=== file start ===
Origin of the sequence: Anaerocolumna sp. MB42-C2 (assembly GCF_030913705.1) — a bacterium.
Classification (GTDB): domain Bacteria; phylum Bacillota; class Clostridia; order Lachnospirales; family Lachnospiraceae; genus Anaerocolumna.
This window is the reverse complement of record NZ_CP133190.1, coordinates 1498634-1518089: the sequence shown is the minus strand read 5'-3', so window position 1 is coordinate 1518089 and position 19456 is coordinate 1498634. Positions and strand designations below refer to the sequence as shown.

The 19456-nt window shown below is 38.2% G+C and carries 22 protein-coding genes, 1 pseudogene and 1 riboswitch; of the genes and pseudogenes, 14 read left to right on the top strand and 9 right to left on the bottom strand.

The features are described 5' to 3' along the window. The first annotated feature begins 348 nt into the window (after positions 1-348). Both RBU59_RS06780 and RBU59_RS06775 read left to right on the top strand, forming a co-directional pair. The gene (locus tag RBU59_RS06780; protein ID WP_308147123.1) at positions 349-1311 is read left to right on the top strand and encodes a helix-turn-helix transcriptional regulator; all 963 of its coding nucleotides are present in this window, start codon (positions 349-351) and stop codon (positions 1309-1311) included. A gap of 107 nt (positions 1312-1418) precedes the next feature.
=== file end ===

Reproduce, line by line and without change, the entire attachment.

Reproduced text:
Origin of the sequence: Anaerocolumna sp. MB42-C2 (assembly GCF_030913705.1) — a bacterium.
Classification (GTDB): domain Bacteria; phylum Bacillota; class Clostridia; order Lachnospirales; family Lachnospiraceae; genus Anaerocolumna.
This window is the reverse complement of record NZ_CP133190.1, coordinates 1498634-1518089: the sequence shown is the minus strand read 5'-3', so window position 1 is coordinate 1518089 and position 19456 is coordinate 1498634. Positions and strand designations below refer to the sequence as shown.

The 19456-nt window shown below is 38.2% G+C and carries 22 protein-coding genes, 1 pseudogene and 1 riboswitch; of the genes and pseudogenes, 14 read left to right on the top strand and 9 right to left on the bottom strand.

The features are described 5' to 3' along the window. The first annotated feature begins 348 nt into the window (after positions 1-348). Both RBU59_RS06780 and RBU59_RS06775 read left to right on the top strand, forming a co-directional pair. The gene (locus tag RBU59_RS06780; protein ID WP_308147123.1) at positions 349-1311 is read left to right on the top strand and encodes a helix-turn-helix transcriptional regulator; all 963 of its coding nucleotides are present in this window, start codon (positions 349-351) and stop codon (positions 1309-1311) included. A gap of 107 nt (positions 1312-1418) precedes the next feature.